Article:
Software

Garmin Vivosmart HR+

Garmin's companion app, Garmin Connect Mobile, is available for Windows 10 PC and Mobile. The free app compiles all the data the Vivosmart HR+ captures and offers several options to visualize your performance.

From the "snapshots" that display the bare bone stats on your daily activities to charting your heart rate, Garmin Connect Mobile likely has more features that many of us will ever use. You can customize what is displayed, how it is displayed and modify what the device's screen shows as well. If you only want the Vivosmart HR+ to track your distance, calories and heartrate during a run you can do that. There's no need to chart steps taken, you can turn that feature off. I probably use 50 percent to 60 percent of the Vivosmart HR+'s features, and it is nice to be able to filter out the ones I do not use.

Garmin Connect MobileGarmin Connect MobileGarmin Connect Mobile

Garmin's software supports notifications, and you can customize the types of notifications you want to receive on the Vivosmart HR+ using the Garmin Connect Mobile app. Alert support is present, but do not expect this feature to perform with any consistency or reliability. The notification support is done through Bluetooth, and I am frankly shocked whenever this feature works. I can be sitting right next to my Lumia 950 XL and have incoming call notifications turned on with the Vivosmart HR+, only to have the fitness band remain silent when a call is received. I miss the reliability of the Microsoft Band's notifications and hopefully with all the work that is being done with GATT tech, Garmin and Fitbit will enjoy reliable notifications soon.

While I have learned to live without notifications on my fitness band, I have to give Garmin credit for the Garmin Connect Mobile app for Windows. It has been updated several times during the past six months and while I would like a light-colored theme, it turns out to be a solid, feature rich, companion app for the Vivosmart HR+.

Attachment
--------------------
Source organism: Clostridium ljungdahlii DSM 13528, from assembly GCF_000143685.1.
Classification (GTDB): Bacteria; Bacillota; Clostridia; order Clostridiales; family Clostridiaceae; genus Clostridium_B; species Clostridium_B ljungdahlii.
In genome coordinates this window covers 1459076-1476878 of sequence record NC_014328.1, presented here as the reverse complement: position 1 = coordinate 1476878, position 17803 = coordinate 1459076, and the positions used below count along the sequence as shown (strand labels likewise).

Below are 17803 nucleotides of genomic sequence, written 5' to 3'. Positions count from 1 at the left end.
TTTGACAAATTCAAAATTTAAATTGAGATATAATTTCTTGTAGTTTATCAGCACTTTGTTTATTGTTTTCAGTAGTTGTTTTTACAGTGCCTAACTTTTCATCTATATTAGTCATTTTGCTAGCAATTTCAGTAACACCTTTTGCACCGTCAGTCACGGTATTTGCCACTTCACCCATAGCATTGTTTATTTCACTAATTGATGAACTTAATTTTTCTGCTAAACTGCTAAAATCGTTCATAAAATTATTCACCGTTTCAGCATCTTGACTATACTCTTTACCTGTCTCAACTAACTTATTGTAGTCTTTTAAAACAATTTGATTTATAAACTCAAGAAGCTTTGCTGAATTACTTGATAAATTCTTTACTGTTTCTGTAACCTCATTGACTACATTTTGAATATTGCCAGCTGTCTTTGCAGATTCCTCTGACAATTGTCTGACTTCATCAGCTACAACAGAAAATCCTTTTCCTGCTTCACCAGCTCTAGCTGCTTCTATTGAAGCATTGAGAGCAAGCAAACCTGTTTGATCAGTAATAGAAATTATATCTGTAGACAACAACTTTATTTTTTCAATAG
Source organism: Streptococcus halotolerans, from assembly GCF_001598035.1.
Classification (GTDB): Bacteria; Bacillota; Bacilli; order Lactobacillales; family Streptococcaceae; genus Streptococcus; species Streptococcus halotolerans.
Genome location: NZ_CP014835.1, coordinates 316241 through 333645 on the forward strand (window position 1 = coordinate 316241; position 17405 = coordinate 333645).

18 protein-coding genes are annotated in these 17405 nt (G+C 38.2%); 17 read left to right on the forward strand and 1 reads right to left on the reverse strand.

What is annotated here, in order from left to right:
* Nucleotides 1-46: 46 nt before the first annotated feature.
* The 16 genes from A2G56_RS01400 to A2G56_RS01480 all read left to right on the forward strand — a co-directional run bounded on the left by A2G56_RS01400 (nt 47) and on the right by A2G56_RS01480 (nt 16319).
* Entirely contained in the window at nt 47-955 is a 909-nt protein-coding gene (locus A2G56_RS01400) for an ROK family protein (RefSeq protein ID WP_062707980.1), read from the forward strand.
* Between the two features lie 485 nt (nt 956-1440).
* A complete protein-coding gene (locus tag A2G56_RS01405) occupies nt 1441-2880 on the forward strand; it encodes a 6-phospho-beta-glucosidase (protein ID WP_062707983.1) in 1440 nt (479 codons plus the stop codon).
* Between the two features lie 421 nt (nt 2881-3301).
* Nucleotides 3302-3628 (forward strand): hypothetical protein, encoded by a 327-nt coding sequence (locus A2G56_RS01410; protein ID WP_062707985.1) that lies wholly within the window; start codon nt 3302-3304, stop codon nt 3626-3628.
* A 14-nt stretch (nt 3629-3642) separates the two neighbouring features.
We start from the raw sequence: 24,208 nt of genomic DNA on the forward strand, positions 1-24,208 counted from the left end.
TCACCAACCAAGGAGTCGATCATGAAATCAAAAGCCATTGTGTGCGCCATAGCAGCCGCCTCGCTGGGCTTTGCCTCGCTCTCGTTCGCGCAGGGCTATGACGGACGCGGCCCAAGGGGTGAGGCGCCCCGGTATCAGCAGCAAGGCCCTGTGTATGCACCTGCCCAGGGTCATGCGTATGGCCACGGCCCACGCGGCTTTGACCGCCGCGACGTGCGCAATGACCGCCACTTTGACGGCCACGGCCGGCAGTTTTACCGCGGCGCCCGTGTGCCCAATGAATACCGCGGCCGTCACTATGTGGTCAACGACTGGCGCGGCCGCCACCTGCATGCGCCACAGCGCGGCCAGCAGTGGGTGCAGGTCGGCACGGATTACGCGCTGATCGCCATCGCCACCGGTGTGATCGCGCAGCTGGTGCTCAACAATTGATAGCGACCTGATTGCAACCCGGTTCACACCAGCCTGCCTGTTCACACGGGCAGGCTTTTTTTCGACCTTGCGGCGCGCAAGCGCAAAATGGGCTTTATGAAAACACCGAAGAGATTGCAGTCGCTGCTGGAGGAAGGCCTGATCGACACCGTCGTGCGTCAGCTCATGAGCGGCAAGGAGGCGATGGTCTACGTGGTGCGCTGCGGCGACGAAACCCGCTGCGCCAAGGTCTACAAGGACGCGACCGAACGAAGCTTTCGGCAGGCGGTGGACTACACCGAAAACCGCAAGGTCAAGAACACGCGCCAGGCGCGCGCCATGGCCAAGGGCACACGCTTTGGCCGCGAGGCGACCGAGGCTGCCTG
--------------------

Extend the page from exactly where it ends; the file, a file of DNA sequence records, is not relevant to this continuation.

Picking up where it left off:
Vivosmart HR+ is still a fantastic fitness band

Garmin Vivosmart HR+

When Microsoft killed off Band, it boiled down to either the Fitbit Charge 2 or the Garmin Vivosmart HR+ to be my replacement. Appearance wise, Fitbit offers a cleaner looking, eye-appealing device. The Garmin is more rugged and no-nonsense in style, much like an old pair of sneakers.

Both the Fitbit and Garmin fitness systems do a great job of tracking your activities. There are a few design differences with the two systems, but neither are duds and the choice often boils down to personal needs. For me, it was the water resistance the Garmin was rated at. The Fitbit Charge 2 is sweat- and splash-proof but not rated for swimming or submersion. I sweat when I work out and spend a good bit of time out on the lake. I also don't like to take off my band when I do the dishes, water the lawn, wash my hands or any other activity that might get the device wet. Had the Fitbit Charge 2 been swim-friendly, I may have gone in that direction.

Garmin Vivosmart HR+

Even though I think Microsoft shot itself in the foot by discontinuing the Microsoft Band, as far as the Garmin Vivosmart HR+ is concerned, I feel as though I made the right choice. During the past six months, the device has held up nicely to my level of fitness activity and, with a few exceptions, performs admirably.

The Vivosmart HR+ currently costs $169.99 and is available in three colors and two sizes.